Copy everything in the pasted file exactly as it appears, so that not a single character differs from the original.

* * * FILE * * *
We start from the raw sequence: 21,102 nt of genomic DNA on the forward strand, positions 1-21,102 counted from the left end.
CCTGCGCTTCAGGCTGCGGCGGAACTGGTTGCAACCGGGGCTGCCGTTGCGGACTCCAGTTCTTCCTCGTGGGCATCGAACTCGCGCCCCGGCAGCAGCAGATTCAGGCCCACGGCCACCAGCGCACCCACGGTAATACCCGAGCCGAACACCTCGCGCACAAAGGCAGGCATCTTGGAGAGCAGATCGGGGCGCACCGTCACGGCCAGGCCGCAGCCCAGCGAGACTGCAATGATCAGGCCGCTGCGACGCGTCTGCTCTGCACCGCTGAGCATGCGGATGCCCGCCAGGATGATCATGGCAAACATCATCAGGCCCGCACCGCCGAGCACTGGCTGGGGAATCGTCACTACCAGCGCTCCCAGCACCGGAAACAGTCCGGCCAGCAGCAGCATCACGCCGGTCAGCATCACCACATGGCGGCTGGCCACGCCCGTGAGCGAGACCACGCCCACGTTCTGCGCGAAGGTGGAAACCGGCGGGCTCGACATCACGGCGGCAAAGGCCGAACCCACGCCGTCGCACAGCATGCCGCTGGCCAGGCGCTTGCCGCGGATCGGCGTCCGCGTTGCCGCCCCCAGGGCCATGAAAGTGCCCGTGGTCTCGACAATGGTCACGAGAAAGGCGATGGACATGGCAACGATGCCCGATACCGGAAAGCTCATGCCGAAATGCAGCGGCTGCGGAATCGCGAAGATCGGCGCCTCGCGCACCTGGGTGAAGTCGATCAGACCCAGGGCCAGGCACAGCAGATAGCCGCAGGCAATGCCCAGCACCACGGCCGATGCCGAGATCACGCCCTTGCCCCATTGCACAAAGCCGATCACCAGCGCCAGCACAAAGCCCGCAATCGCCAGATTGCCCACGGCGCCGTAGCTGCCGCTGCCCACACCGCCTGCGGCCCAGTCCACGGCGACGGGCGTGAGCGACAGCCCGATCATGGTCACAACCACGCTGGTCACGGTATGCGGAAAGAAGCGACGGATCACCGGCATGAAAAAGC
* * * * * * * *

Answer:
We start from the raw sequence: 21,102 nt of genomic DNA on the forward strand, positions 1-21,102 counted from the left end.
CCTGCGCTTCAGGCTGCGGCGGAACTGGTTGCAACCGGGGCTGCCGTTGCGGACTCCAGTTCTTCCTCGTGGGCATCGAACTCGCGCCCCGGCAGCAGCAGATTCAGGCCCACGGCCACCAGCGCACCCACGGTAATACCCGAGCCGAACACCTCGCGCACAAAGGCAGGCATCTTGGAGAGCAGATCGGGGCGCACCGTCACGGCCAGGCCGCAGCCCAGCGAGACTGCAATGATCAGGCCGCTGCGACGCGTCTGCTCTGCACCGCTGAGCATGCGGATGCCCGCCAGGATGATCATGGCAAACATCATCAGGCCCGCACCGCCGAGCACTGGCTGGGGAATCGTCACTACCAGCGCTCCCAGCACCGGAAACAGTCCGGCCAGCAGCAGCATCACGCCGGTCAGCATCACCACATGGCGGCTGGCCACGCCCGTGAGCGAGACCACGCCCACGTTCTGCGCGAAGGTGGAAACCGGCGGGCTCGACATCACGGCGGCAAAGGCCGAACCCACGCCGTCGCACAGCATGCCGCTGGCCAGGCGCTTGCCGCGGATCGGCGTCCGCGTTGCCGCCCCCAGGGCCATGAAAGTGCCCGTGGTCTCGACAATGGTCACGAGAAAGGCGATGGACATGGCAACGATGCCCGATACCGGAAAGCTCATGCCGAAATGCAGCGGCTGCGGAATCGCGAAGATCGGCGCCTCGCGCACCTGGGTGAAGTCGATCAGACCCAGGGCCAGGCACAGCAGATAGCCGCAGGCAATGCCCAGCACCACGGCCGATGCCGAGATCACGCCCTTGCCCCATTGCACAAAGCCGATCACCAGCGCCAGCACAAAGCCCGCAATCGCCAGATTGCCCACGGCGCCGTAGCTGCCGCTGCCCACACCGCCTGCGGCCCAGTCCACGGCGACGGGCGTGAGCGACAGCCCGATCATGGTCACAACCACGCTGGTCACGGTATGCGGAAAGAAGCGACGGATCACCGGCATGAAAAAGC